Ebola's spread to US is 'inevitable' says CDC chief

Ebola's spread to US is 'inevitable' says CDC chief
US Centers for Disease Control and Prevention (CDC) educational materials are displayed at a hearing of a House Foreign Affairs subcommittee, about the Ebola crisis in West Africa, on Capitol Hill in Washington on Aug 7, 2014.

WASHINGTON - Ebola's spread to the United States is "inevitable" due to the nature of global airline travel, but any outbreak is not likely to be large, US health authorities said on Thursday.

Already one man with dual US-Liberian citizenship has died from Ebola, after becoming sick on a plane from Monrovia to Lagos and exposing as many as seven other people in Nigeria.

More cases of Ebola moving across borders via air travel are expected, as West Africa faces the largest outbreak of the hemorrhagic virus in history, said Tom Frieden, the head of the US Centers for Disease Control and Prevention.

The virus spreads by close contact with bodily fluids and has killed 932 people and infected more than 1,700 since March in Sierra Leone, Guinea, Nigeria and Liberia.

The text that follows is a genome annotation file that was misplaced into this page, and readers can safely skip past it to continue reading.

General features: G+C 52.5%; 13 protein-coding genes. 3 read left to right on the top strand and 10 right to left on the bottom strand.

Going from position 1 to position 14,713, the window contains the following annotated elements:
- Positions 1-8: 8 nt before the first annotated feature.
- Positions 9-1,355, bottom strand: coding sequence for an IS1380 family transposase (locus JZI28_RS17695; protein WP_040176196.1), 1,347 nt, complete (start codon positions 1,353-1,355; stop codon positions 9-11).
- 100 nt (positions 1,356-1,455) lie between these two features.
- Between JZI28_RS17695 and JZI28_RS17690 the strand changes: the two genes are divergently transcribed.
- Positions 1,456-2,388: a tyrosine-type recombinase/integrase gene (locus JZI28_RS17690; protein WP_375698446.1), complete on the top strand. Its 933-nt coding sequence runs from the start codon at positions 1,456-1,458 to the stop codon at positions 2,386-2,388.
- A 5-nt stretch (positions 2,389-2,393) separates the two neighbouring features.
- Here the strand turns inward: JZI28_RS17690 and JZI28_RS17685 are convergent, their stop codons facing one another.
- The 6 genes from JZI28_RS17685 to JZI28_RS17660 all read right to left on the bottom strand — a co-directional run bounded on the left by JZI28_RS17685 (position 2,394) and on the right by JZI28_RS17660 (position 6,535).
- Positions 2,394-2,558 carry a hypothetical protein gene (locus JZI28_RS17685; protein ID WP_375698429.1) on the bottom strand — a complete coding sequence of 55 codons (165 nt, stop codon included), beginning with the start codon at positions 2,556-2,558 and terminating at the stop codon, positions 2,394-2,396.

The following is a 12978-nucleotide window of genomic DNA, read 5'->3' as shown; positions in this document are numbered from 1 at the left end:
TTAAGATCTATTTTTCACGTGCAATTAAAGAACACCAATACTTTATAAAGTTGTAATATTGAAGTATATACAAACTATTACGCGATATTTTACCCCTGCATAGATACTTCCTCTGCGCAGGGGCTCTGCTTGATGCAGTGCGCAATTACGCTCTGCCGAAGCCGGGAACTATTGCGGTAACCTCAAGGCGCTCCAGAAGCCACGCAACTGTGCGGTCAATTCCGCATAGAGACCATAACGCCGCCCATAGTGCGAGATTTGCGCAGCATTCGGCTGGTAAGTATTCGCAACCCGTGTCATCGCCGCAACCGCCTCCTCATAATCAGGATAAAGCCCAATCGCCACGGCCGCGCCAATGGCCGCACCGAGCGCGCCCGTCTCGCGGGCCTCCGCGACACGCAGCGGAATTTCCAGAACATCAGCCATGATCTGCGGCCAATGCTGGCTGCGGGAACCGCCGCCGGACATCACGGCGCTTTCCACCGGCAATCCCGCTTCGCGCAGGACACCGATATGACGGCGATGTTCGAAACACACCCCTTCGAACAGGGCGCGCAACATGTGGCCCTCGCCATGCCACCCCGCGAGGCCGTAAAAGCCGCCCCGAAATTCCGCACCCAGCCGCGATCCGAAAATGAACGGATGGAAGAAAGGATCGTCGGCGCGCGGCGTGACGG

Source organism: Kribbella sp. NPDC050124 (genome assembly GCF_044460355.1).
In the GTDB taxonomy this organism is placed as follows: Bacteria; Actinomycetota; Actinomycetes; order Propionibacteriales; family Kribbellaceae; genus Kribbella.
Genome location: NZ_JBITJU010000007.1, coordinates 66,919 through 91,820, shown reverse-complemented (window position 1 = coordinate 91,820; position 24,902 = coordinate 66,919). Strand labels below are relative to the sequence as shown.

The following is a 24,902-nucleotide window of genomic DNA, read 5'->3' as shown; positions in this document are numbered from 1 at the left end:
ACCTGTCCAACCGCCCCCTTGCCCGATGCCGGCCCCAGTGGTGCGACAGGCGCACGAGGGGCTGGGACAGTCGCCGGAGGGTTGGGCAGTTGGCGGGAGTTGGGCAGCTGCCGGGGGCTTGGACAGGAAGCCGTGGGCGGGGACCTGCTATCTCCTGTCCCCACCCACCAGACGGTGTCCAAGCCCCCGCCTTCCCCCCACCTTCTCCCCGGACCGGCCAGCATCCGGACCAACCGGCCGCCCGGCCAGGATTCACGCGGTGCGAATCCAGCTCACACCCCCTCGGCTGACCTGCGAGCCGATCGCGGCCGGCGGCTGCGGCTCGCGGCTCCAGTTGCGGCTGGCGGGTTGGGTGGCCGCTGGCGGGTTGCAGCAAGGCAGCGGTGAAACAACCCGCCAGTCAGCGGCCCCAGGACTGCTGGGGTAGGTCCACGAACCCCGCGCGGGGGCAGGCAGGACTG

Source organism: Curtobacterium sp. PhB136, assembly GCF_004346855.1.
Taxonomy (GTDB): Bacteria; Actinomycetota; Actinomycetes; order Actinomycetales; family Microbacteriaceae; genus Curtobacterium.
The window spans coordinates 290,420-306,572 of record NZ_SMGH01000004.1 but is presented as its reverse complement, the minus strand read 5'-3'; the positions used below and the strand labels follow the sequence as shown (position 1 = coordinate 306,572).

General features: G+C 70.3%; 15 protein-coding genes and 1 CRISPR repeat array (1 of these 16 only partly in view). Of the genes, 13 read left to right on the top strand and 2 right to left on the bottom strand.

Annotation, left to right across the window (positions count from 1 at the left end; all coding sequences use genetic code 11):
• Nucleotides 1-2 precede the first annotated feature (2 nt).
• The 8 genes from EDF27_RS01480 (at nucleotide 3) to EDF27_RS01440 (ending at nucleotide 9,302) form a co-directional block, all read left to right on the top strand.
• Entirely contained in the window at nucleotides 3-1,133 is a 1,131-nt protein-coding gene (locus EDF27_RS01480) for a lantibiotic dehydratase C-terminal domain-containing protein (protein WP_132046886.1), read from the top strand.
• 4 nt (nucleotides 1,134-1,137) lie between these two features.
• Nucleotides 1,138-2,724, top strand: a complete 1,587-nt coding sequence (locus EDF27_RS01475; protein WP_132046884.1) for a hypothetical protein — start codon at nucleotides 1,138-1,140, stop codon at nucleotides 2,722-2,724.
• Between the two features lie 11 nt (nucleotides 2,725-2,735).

"It is certainly possible that we could have ill people in the US who develop Ebola after having been exposed elsewhere," Mr Frieden told a hearing of the House Subcommittee on Africa, Global Health, Global Human Rights and International Organisations.

"We are all connected and inevitably there will be travelers, American citizens and others who go from these three countries - or from Lagos if it doesn't get it under control - and are here with symptoms," he said.

"But we are confident that there will not be a large Ebola outbreak in the US." There is no treatment or vaccine for Ebola, but it can be contained if patients are swiftly isolated and adequate protective measures are used, he said.

Healthcare workers treating Ebola patients should wear goggles, face masks, gloves and protective gowns, according to CDC guidelines.

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